Friday, July 25, 2008

Do It For Free, Skip the Samples

Samples are one thing. Free stuff is another.

There's a difference between saying, "Here's something I want you to try to see if you like for future purchases," and saying, "Here's a gift I hope will benefit you. If you like it, please call me and we can discuss more ways to help you."

One appears gimmicky, another benevolent. One is an isolated impersonal event, another initiates a relationship-building process. One is a shot in the dark (at the market), another is a shot at the heart (of a potential client).

This is why giving a free box of candies to customers is usually more effective in drawing clients than a person standing at the corner serving free candy bites. One's an unconditional invitation; the other's a feeler.

This is why offering an upcoming book F.O.C. to selected influential readers (and requesting them to spread the word) is, by and large, a better strategy than giving everyone sample chapters. Because a targeted freebie is felt as personal and generous. It isn't merely a separate version of, or substitute for, the 'real' thing (which is what samples are perceived to be).

Alternatively, non-fiction authors can give the masses an option to receive the first 2-3 chapters free (via, say, email?). These chapters can outline the problem and why readers should be concerned to learn more. This builds interest and, most importantly, initiates the relationship between author and reader.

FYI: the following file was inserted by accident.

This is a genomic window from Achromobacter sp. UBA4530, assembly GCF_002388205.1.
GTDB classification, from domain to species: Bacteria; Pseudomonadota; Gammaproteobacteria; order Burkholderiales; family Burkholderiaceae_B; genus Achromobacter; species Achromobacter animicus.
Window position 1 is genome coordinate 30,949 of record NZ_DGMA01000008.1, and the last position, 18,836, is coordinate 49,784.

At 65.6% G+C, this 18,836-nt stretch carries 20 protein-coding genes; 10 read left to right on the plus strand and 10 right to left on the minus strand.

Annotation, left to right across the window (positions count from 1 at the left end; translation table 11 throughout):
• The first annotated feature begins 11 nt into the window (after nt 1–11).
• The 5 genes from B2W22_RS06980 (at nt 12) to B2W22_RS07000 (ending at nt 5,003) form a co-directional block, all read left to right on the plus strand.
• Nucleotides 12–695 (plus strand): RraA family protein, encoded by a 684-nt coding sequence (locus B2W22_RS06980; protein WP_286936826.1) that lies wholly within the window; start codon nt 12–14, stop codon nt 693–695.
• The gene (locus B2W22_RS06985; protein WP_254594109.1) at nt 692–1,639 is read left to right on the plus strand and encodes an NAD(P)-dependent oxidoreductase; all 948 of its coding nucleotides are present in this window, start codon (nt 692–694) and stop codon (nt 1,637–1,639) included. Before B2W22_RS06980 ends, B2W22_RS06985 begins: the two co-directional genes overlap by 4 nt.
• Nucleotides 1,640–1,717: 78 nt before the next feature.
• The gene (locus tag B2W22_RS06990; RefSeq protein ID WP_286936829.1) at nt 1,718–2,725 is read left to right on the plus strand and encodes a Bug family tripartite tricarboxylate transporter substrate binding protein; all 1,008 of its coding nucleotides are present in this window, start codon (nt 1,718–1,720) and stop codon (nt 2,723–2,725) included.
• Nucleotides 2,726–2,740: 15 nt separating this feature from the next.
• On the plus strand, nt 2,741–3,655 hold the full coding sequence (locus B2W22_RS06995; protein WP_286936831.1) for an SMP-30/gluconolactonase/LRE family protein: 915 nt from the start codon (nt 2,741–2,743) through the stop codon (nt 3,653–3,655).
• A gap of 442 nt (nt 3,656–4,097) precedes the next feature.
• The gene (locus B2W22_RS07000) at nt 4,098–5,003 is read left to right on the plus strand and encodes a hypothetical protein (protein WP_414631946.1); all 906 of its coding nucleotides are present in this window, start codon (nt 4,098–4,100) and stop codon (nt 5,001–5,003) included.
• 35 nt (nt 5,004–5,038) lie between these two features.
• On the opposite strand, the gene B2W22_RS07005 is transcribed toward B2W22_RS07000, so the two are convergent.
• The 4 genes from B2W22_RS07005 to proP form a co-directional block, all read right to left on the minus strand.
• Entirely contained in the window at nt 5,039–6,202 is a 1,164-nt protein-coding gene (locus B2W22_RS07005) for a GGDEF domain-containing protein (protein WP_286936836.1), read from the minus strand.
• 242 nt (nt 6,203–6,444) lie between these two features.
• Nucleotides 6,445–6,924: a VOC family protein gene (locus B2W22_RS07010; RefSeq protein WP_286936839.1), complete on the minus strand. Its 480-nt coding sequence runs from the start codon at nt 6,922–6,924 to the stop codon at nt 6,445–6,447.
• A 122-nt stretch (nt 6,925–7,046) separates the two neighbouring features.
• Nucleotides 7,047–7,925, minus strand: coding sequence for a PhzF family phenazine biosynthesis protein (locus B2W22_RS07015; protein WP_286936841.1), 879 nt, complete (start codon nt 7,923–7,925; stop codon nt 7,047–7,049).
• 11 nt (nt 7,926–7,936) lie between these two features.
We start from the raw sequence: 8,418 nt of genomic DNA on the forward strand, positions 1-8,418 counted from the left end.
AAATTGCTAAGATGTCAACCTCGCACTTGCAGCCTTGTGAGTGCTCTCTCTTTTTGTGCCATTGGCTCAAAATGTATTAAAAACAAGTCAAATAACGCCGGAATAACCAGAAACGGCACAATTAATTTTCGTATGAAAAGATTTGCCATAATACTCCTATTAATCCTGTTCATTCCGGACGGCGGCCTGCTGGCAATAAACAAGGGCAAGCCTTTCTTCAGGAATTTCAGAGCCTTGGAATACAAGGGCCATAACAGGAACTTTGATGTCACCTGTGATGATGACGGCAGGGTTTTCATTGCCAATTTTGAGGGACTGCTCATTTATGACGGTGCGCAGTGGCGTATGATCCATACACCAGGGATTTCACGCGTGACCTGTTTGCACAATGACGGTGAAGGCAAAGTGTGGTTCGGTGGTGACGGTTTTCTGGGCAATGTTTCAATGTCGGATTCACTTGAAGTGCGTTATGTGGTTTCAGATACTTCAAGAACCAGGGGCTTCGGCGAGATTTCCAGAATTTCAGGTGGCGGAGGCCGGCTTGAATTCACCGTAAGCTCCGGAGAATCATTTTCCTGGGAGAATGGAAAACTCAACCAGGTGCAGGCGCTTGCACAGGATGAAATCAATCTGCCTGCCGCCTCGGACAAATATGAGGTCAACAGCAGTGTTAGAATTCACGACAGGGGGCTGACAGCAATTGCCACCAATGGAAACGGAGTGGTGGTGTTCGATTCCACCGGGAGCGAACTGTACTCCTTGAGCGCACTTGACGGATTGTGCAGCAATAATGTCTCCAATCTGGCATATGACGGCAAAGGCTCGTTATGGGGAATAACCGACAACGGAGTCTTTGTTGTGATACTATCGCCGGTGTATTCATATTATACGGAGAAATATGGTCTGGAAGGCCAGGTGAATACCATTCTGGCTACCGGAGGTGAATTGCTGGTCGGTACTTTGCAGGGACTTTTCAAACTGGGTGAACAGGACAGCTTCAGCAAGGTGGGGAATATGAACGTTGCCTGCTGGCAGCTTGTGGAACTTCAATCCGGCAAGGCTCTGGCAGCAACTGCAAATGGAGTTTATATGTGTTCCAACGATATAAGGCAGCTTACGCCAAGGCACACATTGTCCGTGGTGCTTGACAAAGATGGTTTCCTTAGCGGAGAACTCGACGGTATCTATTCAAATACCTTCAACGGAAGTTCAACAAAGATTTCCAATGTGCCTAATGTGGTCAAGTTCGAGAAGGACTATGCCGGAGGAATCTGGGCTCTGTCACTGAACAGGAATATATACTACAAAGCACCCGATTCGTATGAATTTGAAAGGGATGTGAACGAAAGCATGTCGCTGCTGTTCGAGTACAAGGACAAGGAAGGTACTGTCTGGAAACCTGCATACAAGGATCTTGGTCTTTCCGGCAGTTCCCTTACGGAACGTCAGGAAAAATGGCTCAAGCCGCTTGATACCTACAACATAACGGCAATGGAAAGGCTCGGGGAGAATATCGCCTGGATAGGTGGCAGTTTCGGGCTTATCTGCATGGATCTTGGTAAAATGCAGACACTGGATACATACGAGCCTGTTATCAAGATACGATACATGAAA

Sample chapters from all over the book, on the other hand, can feel like merely offering 'bits and pieces' for readers to 'try'. Back to the impersonal vs. personal divide.

Last example: If you're planning on giving a free car wash, it'd be better if the wash was an incentive to pay attention to a new suite of car care products rather than as a sample of the car wash itself.

If it's the latter, people usually say Thank You, scrutinize the wash and, unless they're really satisfied, say Goodbye. If it's the former, chances are they'll say Wow(!) Thank You, scrutinize the car wash less and be slightly more open to a respectful dialogue on how their more important car needs can be met.

6 comments:

Alex Tang said...

hi Alywn,

some interesting thots here.

This is why giving a free box of candies to customers is usually more effective in drawing clients than a person standing at the corner serving free candy bites.

and

This is why offering an upcoming book F.O.C. to selected influential readers (and requesting them to spread the word) is, by and large, a better strategy than giving everyone sample chapters.

Have marketing done some studies or are these your personal opinions?

alwyn said...

Hi Alex,

The quick answer is that these are my views.

The long response is that I'm working through my Marketing modules now, doing a fair bit of reading and the posts are what 'emerges' from all the perspectives I'm gathering. These tactics are also know as 'viral marketing' which is growing in popularity i.e. use happy customers to 'infect' the market, etc. The personal relationship-building element is also far preferred to impersonal mass-selling (hence incentives to start dialogues, etc.).

Of course contexts and *kind* of pdts, maturity of market, etc. create variations in effectiveness - but then I know you knew that (grin).

Alex Tang said...

hi Alwyn,

In private medical practice, we have known about 'viral marketing' for a long time but we do not call it that. One rule of the thumb is that one satisfied patient will bring you 7 potential patients.

Unfortunately,it also occurs in the reverse.

alwyn said...

according to some books, the case is doubled if it's the reverse i.e. unsatisfied customers tell 13 ppl or so.

except that viral marketing focuses, IMO, mainly on the 'client telling client' part. what's interesting is what the seller can do generate new 'infections' and/or to push the process to act faster.

Lord Justice said...

ah, still lamenting that free chapter of GloboChrist? Wished they had given you a free book instead?

Alwyn said...

if only, LJ...if only...(but i'm not complaining as i already bought the book)